I started reading about collations after I had a recent run in with them. As I read I started to realize that for a seemingly simple subject there was a lot to it. So I thought I would go over some of what I found out.
Where do we find collations? There are 3 different levels of collation settings.
As I said in the previous post (Collation: Definition) the collation setting for the column determines how sorts and comparisons are handled. If no collation is specified when defining the column then it uses the database default. If you want to use a different collation then you use the COLLATE clause when defining the column. If you use the database_default keyword with the COLLATE clause then it will inherit the collation of the database.
The database collation is the default for all new columns created within the database. It is also the default collation for all temporary objects, variables and in fact any string created within the database. Note that this does not affect temp tables which use the default collation of tempdb where they are stored. Also if you have a database with a case sensitive collation then you can create columns (or other objects such as variables) that differ only in the case of the characters. In other words you can create the columns “Name” and “name” in the same table only if the database has a case sensitive collation.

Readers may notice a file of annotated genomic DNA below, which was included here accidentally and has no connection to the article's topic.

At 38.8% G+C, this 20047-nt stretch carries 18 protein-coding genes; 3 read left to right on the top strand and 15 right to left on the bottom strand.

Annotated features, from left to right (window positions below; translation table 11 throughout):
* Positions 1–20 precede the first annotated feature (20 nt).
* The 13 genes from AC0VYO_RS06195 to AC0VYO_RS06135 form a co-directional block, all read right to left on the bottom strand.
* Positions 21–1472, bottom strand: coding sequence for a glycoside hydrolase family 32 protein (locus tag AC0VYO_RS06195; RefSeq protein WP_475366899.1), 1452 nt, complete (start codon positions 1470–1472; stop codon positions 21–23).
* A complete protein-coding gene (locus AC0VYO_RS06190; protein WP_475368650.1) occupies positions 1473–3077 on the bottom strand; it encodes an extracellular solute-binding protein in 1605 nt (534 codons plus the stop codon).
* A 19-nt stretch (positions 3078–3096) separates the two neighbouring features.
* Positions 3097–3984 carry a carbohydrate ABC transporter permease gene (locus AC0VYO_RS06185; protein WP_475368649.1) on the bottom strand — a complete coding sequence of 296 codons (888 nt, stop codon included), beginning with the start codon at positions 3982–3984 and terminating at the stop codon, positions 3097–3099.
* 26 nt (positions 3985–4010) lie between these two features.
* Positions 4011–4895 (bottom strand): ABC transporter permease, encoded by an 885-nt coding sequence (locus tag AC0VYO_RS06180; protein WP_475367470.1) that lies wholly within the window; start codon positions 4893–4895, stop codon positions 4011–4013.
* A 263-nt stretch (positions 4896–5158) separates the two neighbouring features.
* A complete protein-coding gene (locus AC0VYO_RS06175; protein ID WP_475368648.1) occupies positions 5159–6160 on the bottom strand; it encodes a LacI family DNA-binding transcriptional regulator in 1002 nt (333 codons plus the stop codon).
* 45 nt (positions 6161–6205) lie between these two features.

Note: You can not change the database collation settings for the system databases.
When you install an instance you are prompted for a collation setting. This particular setting determines the collation of the system databases. Because it sets the collation for the Model database this means it is the default setting for all new databases as well. You cannot use a Unicode only collation for the instance collation.
And while we are on the subject of location, you can get a list of all collations supported by SQL Server by querying the table valued function sys.fn_helpcollations().
Over the next few weeks I’m going to do a number of different posts around the surprisingly deep subject of collation.
As a start listen to Rob Farley’s hilarious talk on collation
Collation: Correction -> Expression, Column, Database
Collation: Correction -> Instance
Collation: Temporary objects & variables: Demonstration
Filed under: Collation, Microsoft SQL Server, SQLServerPedia Syndication, T-SQL Tagged: code language, collation, language sql, microsoft sql server, T-SQL